FWIW - it wasn't that many years ago that every agency except one were almost fanatically against the recreational use of nitrox ... many publishing "scholarly" articles on how dangerous it was for the recreational user. They have since changed their mind. What changed it? It certainly wasn't the physics behind using nitrox.

    Outside of the classroom, agencies don't "allow" divers to do anything. You have a fundamental misunderstanding of what agencies are for. They don't create standards for diving ... they create standards for teaching diving ... and those are two very different things. When I teach a class I MUST follow the standards of my agency ... because not doing so opens me up to legal liabilities if one of my students gets hurt. That doesn't necessarily mean that diving outside of those standards is dangerous ... it means that the agencies, after collaborating with their insurance providers and legal staff, have determined that the conditions they stipulate are the safest way to train people who are learning how to dive ... and that their insurers have agreed to terms for coverage if these conditions are followed.

    As an example ... most agencies stipulate that a snorkel MUST be worn during OW class.. Does that mean that someone who chooses not to wear a snorkel once class is over is somehow diving outside of their training, or somehow doing something dangerous? No it does not. The use of a snorkel is a personal decision that should be made depending on the circumstances and conditions of the dive, as well as how compatible it is with other equipment choices the diver is making.

    Agencies are not the ultimate authority on "safe" diving ... they don't attempt to be. As a business, their rules are intended to help them limit their own liability while students are in classes. Once class is over, the diver needs to be capable of making their own decisions how they dive.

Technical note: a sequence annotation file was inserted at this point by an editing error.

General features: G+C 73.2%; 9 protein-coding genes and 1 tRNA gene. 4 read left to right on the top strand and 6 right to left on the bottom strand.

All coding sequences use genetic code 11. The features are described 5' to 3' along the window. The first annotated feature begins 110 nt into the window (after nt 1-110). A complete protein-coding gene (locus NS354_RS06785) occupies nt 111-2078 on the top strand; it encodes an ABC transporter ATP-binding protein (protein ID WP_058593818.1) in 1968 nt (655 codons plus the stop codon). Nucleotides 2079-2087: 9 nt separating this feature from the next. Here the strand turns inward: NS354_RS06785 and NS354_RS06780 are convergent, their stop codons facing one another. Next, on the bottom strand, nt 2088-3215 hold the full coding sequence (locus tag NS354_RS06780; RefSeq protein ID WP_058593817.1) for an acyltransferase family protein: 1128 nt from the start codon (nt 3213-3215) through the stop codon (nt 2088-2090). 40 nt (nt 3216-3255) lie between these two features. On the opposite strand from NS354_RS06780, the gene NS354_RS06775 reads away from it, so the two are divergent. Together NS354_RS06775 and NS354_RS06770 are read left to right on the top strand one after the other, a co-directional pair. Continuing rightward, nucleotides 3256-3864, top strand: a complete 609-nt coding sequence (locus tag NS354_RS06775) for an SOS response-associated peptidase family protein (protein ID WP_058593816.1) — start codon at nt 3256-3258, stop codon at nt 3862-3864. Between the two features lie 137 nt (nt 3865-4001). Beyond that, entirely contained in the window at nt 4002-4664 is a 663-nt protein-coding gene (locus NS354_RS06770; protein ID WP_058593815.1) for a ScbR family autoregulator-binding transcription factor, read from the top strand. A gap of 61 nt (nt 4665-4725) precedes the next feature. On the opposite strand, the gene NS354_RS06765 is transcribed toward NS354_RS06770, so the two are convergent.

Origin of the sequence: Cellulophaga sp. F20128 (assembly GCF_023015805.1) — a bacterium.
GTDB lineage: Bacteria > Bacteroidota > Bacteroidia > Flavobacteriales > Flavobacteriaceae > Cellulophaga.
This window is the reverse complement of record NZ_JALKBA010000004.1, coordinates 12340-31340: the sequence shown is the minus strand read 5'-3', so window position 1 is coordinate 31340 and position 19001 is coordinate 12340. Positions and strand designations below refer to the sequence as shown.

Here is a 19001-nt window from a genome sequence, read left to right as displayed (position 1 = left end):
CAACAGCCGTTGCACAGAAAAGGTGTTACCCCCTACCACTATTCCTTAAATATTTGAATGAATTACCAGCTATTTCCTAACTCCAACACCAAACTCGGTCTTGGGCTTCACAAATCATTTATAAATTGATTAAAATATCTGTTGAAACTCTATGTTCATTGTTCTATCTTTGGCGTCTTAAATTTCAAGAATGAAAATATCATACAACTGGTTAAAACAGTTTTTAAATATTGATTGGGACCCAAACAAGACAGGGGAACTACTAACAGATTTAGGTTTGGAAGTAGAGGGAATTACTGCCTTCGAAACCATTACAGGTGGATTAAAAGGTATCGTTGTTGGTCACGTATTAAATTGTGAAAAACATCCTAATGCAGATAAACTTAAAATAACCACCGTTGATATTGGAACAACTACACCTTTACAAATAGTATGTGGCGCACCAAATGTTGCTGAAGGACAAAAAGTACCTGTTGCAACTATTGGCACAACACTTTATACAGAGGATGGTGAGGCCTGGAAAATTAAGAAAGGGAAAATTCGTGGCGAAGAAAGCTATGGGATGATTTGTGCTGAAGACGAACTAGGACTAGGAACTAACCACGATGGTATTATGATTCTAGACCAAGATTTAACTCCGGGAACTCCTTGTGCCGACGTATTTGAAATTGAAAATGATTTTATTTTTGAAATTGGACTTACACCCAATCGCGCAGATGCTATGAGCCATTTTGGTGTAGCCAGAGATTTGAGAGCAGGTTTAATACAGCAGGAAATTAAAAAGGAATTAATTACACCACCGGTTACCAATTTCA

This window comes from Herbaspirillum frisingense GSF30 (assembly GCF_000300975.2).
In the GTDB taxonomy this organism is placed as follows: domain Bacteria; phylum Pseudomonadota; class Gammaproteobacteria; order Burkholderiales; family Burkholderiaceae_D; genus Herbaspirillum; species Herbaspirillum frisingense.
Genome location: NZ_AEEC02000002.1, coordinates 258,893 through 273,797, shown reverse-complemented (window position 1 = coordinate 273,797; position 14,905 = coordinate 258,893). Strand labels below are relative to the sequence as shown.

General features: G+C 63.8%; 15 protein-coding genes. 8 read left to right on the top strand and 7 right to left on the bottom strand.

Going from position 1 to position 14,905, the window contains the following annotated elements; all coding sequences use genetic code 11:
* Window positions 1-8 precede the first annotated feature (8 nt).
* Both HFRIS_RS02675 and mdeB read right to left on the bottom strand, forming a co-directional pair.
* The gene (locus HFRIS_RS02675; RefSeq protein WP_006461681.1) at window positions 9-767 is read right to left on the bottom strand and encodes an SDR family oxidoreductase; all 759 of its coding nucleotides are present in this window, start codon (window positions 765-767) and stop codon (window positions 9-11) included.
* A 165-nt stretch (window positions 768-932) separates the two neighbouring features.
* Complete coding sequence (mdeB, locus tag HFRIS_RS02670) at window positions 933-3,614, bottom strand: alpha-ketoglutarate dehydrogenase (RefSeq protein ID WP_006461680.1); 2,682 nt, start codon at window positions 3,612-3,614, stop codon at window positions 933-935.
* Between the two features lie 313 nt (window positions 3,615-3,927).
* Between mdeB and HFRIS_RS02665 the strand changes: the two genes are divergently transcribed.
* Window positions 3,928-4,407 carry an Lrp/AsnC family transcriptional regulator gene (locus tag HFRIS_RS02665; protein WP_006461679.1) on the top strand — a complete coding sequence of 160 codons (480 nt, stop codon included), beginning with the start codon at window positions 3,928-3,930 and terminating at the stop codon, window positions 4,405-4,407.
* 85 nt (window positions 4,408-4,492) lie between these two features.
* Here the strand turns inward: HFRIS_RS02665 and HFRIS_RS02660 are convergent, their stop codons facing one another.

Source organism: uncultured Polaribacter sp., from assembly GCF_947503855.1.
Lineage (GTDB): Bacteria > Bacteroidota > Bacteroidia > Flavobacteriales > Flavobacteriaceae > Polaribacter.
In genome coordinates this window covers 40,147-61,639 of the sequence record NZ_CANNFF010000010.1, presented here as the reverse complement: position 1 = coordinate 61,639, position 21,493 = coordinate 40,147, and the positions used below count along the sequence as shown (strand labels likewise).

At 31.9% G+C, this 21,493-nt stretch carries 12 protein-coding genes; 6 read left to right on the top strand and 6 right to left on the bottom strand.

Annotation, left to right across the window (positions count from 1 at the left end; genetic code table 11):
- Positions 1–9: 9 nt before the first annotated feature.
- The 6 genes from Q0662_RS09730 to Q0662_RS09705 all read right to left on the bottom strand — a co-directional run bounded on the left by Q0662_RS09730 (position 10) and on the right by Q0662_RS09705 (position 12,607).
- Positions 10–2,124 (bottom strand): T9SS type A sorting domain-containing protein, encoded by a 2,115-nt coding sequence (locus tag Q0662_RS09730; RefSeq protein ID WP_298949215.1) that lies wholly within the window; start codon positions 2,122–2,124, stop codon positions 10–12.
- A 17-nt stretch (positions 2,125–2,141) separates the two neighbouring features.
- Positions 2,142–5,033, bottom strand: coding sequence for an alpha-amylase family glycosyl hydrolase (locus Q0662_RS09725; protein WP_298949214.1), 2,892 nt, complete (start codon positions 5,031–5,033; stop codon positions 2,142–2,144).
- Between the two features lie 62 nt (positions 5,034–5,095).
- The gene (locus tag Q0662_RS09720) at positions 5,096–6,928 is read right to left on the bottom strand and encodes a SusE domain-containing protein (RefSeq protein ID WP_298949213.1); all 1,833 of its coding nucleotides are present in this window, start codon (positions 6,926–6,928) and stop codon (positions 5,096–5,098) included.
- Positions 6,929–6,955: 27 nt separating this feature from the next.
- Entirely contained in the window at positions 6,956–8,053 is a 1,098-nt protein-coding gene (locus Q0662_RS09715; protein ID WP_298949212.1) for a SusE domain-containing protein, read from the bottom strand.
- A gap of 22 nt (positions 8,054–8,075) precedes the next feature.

... Bob (Grateful Diver)
     
    Last edited: Feb 4, 2014
    TTPaws, uncfnp, MMM and 5 others like this.
  5. Foxfish

    Foxfish Solo Diver

    # of Dives: 200 - 499
    Location: Perth, Australia
    717
    118
    0
    From an article after her death:

    Another cave diving instruction agency that does not recommend or sanction cave diving solo. I question the sense of requiring all this training and making up these rules if the organisation fosters a culture that allows divers to casually disregard them once they are certified.
     
  6. boulderjohn

    boulderjohn Technical Instructor ScubaBoard Supporter

    # of Dives: 1,000 - 2,499
    Location: Boulder, CO
    25,636
    17,115
    113
    Here in America, we had a famous problem involving our then President, Richard Nixon, a problem known as Watergate. There were hearings to determine if he had breached the law. During a hearing, Nixon's attorneys were answering questions about a document that clearly showed culpability. They kept insisting that words that obviously meant one thing meant something else. When Senator Sam Ervin pressed them on that point, insisting that the words meant what they obviously did, they asked him how he knew that was what they meant. In exasperation, Ervin replied, "Because I speak the English Language. It's my mother tongue!"